Toronto, April 14, 2020 – While the Canada Emergency Business Accounts are welcome relief for small businesses able to access them, many are reporting that eligibility requirements are shutting them out, according to a new survey by the Canadian Federation of Independent Business (CFIB).
“Nearly 80 per cent of small businesses are fully or partially closed due to COVID-19 with little or no revenue coming in, while their bills continue to pile up,” said Dan Kelly, CFIB’s president. “The Canada Emergency Business Accounts allow the banks to offer a loan of up to $40,000 backed by the federal government with no interest and up to $10,000 forgivable when fully repaid by December 2022. While more debt isn’t the answer for every business owner, thousands of small firms have applied for this much needed lifeline. Unfortunately, the smallest businesses – those with payrolls under $50,000 – are not eligible for the support.”
CEBA loans require a business to have between $50,000 and $1 million in payroll. As many small firms pay the owner and the owner’s family through dividends rather than salary, this test excludes thousands of long-standing firms. Others, including micro-sized business and newer firms, are also finding themselves ineligible for the program.
“We’re hearing from many hard-hit businesses that need the loan but don’t qualify, whether it’s because they’re too small, too large or don’t have a payroll,” added Corinne Pohlmann, CFIB’s senior vice-president of national affairs. “Criteria that made sense three weeks ago don’t make as much sense today and we are hoping the federal government will change this program to cover more of those in need as it did with the Canada Emergency Wage Subsidy.”
CFIB recommends the following improvements to CEBA:
- Eliminate the payroll eligibility to access the loan, particularly the $50,000 minimum.
- If a payroll test remains, drop the minimum payroll requirement to $10,000 and allow dividends paid to family working in the business to be included.
- Increase the maximum threshold from $1 million to $2.5 million and/or consider alternative means of assisting firms (such as forgivable loans) that have been completely shut down but require larger amounts of cash to help them with their fixed costs.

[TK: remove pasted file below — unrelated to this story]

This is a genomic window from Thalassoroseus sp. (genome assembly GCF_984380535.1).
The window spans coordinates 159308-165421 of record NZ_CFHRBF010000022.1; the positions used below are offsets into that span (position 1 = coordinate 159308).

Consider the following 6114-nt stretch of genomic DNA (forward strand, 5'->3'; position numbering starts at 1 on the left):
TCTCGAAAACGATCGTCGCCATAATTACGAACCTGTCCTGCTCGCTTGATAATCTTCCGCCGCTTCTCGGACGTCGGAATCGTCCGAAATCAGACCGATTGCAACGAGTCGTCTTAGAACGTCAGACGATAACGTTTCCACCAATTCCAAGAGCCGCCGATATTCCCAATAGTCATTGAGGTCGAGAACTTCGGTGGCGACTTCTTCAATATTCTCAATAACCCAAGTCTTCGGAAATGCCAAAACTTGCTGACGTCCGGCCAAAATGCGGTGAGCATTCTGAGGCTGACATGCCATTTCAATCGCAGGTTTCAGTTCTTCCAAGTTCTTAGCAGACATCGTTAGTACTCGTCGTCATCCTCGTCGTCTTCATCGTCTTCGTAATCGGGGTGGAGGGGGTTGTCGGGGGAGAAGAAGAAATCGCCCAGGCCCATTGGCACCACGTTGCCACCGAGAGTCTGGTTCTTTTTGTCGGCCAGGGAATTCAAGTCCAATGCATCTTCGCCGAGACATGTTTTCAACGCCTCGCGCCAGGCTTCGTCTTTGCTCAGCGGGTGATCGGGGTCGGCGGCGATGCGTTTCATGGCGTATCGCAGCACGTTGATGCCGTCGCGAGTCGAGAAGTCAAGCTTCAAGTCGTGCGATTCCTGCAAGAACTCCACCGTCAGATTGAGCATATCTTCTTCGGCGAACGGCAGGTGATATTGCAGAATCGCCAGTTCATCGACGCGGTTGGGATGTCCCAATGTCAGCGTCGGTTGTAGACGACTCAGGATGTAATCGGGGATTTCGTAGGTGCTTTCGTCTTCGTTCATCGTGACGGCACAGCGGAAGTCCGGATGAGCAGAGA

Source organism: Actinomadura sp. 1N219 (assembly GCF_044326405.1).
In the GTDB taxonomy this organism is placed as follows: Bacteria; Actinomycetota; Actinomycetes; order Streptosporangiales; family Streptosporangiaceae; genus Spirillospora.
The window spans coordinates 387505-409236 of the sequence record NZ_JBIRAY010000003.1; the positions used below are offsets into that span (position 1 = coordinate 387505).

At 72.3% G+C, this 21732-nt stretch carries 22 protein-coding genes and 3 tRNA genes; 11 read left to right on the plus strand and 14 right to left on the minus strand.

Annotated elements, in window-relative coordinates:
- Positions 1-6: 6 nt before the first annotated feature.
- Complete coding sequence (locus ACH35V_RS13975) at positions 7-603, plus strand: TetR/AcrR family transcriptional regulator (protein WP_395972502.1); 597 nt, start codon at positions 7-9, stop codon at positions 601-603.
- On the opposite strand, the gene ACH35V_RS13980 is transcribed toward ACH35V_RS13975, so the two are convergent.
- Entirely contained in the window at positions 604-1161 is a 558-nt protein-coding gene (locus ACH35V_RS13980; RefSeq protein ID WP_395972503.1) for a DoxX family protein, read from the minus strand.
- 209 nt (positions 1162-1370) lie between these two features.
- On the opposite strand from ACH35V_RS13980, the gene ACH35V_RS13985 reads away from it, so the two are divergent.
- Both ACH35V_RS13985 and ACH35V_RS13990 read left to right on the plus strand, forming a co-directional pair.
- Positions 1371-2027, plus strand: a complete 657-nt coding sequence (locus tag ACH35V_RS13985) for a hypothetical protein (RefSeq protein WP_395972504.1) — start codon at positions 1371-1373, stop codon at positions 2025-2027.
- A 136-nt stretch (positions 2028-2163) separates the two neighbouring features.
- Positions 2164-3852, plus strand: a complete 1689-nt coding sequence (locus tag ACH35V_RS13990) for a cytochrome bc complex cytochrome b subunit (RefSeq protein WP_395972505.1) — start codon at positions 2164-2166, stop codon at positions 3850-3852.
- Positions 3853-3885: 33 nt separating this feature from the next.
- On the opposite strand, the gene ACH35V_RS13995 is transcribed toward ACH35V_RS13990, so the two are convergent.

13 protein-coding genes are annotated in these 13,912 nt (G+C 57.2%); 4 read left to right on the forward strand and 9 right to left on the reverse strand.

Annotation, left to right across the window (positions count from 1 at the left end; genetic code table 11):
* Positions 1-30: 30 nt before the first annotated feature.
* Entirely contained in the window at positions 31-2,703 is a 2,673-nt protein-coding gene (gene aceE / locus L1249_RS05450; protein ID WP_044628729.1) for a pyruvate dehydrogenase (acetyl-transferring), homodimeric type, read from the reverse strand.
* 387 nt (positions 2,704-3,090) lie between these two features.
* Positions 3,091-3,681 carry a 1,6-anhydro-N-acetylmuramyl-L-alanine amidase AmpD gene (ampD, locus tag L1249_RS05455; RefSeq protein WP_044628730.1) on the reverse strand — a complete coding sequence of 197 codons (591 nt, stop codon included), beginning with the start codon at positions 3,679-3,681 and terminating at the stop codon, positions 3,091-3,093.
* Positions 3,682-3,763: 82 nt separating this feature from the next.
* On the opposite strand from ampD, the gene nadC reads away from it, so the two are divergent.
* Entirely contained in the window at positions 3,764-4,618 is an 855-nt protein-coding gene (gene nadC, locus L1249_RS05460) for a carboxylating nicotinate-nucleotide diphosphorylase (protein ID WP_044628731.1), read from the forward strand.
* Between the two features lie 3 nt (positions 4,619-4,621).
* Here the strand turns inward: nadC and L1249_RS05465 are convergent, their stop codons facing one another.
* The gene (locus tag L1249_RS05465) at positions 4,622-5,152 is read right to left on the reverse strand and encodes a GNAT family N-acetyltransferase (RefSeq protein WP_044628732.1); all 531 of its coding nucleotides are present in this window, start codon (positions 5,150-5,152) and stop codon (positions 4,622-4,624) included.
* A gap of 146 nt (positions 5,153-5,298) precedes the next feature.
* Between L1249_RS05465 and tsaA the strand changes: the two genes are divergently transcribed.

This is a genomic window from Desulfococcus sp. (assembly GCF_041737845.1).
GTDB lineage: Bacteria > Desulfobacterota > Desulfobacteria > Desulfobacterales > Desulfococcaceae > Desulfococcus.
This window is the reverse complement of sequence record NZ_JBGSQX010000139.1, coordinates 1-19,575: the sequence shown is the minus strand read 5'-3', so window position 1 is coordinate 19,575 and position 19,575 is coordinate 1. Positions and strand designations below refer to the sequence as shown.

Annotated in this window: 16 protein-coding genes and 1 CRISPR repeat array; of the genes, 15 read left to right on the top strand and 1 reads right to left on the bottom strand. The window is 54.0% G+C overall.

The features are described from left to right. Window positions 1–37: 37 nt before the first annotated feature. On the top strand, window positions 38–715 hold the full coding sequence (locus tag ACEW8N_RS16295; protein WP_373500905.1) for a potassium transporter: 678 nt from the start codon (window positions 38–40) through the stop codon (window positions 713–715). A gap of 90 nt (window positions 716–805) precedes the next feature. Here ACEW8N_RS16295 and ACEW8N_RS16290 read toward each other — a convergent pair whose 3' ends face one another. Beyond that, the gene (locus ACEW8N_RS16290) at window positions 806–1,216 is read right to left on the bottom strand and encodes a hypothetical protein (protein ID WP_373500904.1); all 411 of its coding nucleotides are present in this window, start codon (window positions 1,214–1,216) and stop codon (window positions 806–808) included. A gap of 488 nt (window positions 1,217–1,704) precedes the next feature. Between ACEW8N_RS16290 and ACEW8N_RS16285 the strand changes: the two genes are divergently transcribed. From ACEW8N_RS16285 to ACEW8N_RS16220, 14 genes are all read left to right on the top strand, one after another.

- Ensure all businesses have access regardless of where they bank, including through smaller credit unions
- Allow businesses to use the loan to access $10,000 as a grant right away to help cover costs, including rent
“As we enter a second month of a virtual shut-down of most small businesses, all solutions need to be structured with flexibility in mind,” concluded Kelly. “The CEBA is a good initiative and could help many businesses hold on, if they are allowed to access the program.”
Some additional survey results for the week of April 13:
- 20 per cent of businesses remain fully open, while 49 per cent are partially open and 28 per cent are fully closed
- 22 per cent of businesses have no sales or revenues, and a third have seen declines of 51 to 99 per cent of their gross revenues
- On average, the COVID-19 disruption has cost small businesses $206,000
- 51 per cent of business owners cannot confirm their business will survive if the current restrictions remain until the end of May
Note on survey methodology
These preliminary findings are based on 10,620 responses, collected from CFIB members, to a controlled-access web survey that is still active. Data reflect responses received between April 10 and April 13, 2020. For comparison purposes, a probability sample with the same number of respondents would have a margin of error of +/-0.9%, 19 times out of 20.
For media enquiries or interviews, please contact:
Milena Stanoeva, CFIB
The Canadian Federation of Independent Business (CFIB) is Canada’s largest association of small and medium-sized businesses with 110,000 members across every industry and region. CFIB is dedicated to increasing business owners’ chances of success by driving policy change at all levels of government, providing expert advice and tools, and negotiating exclusive savings. Learn more at cfib.ca.